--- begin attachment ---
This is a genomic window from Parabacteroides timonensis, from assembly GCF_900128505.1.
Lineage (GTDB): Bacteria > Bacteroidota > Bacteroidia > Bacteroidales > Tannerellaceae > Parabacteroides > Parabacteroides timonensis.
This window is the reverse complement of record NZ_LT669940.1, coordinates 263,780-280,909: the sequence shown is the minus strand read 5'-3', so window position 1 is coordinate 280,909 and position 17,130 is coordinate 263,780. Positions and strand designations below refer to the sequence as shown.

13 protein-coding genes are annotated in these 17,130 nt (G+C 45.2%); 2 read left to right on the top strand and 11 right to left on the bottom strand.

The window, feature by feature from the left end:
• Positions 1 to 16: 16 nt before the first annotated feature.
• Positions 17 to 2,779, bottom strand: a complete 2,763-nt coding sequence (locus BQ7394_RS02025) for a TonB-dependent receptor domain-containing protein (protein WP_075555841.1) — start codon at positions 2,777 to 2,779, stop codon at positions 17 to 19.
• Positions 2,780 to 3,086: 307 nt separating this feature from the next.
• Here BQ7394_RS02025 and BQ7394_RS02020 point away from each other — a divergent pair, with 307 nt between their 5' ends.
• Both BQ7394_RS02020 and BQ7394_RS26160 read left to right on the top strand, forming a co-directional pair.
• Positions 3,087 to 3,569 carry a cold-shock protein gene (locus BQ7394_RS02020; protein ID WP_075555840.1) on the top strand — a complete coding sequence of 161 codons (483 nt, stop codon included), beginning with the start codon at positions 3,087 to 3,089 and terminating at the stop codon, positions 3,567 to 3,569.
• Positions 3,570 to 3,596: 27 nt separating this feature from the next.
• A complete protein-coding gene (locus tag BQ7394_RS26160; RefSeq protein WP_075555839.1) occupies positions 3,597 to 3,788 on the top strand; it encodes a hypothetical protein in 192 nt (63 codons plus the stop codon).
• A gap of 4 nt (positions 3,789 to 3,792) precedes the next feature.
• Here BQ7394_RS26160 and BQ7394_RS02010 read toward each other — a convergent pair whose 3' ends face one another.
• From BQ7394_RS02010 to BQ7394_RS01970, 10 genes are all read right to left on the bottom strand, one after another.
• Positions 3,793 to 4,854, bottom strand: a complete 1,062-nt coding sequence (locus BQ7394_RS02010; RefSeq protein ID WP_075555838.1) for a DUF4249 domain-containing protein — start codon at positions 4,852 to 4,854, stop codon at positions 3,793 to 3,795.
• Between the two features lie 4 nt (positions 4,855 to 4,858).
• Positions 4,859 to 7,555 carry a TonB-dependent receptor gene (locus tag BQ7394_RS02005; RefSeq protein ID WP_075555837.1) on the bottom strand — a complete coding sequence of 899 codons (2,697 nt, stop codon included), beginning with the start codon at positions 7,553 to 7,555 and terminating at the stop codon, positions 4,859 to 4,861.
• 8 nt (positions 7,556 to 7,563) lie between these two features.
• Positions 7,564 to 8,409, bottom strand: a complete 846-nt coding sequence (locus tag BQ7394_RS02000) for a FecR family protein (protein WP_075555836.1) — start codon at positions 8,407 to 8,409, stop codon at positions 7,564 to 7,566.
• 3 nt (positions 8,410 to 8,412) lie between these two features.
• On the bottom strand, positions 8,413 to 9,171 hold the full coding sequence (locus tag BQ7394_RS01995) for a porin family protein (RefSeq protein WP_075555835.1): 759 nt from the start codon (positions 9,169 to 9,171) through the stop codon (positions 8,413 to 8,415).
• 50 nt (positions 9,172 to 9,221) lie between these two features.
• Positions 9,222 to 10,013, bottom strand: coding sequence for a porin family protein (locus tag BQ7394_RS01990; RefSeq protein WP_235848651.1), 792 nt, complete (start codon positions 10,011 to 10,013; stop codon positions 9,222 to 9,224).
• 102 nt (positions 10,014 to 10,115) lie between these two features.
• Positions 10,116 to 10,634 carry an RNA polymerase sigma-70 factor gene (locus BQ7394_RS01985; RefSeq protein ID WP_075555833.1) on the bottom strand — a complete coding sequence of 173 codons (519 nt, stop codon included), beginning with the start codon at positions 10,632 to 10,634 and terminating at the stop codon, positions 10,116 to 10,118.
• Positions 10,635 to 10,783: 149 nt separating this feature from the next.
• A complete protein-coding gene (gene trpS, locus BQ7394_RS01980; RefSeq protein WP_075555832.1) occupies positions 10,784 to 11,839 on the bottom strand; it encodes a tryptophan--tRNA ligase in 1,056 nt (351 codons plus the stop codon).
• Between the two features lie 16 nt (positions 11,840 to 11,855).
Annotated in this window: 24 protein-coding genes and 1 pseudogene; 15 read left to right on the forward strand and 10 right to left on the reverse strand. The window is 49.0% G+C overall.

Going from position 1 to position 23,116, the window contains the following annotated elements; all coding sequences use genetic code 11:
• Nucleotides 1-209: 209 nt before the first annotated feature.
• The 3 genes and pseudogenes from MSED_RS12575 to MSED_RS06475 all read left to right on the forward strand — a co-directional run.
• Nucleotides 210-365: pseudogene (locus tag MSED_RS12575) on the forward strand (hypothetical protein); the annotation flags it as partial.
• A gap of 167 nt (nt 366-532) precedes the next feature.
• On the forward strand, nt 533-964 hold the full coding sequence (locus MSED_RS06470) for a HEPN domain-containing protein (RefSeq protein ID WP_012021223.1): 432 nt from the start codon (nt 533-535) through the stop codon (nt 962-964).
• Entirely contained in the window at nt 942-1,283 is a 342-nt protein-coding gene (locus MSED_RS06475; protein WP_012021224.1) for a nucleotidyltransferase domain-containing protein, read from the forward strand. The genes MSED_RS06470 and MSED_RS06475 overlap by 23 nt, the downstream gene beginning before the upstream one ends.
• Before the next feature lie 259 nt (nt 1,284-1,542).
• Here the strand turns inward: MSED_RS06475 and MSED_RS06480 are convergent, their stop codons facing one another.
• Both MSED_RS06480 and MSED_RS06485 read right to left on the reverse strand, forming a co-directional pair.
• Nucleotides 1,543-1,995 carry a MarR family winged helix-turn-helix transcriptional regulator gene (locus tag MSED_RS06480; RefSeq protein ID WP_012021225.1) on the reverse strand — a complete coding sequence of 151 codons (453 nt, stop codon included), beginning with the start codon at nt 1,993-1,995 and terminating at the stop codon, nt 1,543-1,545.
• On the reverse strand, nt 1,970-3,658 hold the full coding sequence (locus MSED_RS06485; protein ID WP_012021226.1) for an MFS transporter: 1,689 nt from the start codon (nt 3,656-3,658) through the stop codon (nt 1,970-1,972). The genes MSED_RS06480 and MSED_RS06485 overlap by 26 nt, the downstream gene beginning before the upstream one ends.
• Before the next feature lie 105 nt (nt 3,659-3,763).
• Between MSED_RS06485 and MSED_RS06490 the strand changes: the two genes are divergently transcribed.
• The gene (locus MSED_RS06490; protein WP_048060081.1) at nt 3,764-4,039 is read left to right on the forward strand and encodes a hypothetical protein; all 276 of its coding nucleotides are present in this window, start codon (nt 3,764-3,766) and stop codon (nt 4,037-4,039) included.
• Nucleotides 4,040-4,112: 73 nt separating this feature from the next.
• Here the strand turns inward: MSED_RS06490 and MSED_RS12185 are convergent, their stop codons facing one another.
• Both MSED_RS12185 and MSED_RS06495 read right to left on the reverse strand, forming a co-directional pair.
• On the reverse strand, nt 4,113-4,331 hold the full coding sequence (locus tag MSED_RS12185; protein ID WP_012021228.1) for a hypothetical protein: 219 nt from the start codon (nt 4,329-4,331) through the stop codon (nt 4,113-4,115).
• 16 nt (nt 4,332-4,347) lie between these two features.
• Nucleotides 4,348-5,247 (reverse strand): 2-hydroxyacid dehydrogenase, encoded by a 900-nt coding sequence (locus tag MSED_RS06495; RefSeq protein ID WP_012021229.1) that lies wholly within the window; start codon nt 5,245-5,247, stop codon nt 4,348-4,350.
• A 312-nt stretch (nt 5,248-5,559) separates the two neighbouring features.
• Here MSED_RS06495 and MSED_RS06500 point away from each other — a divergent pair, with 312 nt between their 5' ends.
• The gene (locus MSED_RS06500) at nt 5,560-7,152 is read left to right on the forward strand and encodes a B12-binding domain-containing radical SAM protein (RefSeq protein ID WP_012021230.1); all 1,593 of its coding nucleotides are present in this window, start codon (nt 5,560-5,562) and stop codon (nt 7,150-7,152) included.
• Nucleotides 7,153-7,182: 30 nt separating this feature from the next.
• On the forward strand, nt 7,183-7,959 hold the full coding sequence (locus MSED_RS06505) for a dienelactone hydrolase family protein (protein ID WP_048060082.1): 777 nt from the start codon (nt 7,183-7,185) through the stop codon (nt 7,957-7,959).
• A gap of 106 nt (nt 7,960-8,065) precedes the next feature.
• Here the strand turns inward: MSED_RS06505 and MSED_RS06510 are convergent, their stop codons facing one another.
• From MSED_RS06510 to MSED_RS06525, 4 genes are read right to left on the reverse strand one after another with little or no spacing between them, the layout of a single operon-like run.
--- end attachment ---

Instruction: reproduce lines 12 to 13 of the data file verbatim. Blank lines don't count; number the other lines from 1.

• Positions 3,570 to 3,596: 27 nt separating this feature from the next.
• A complete protein-coding gene (locus tag BQ7394_RS26160; RefSeq protein WP_075555839.1) occupies positions 3,597 to 3,788 on the top strand; it encodes a hypothetical protein in 192 nt (63 codons plus the stop codon).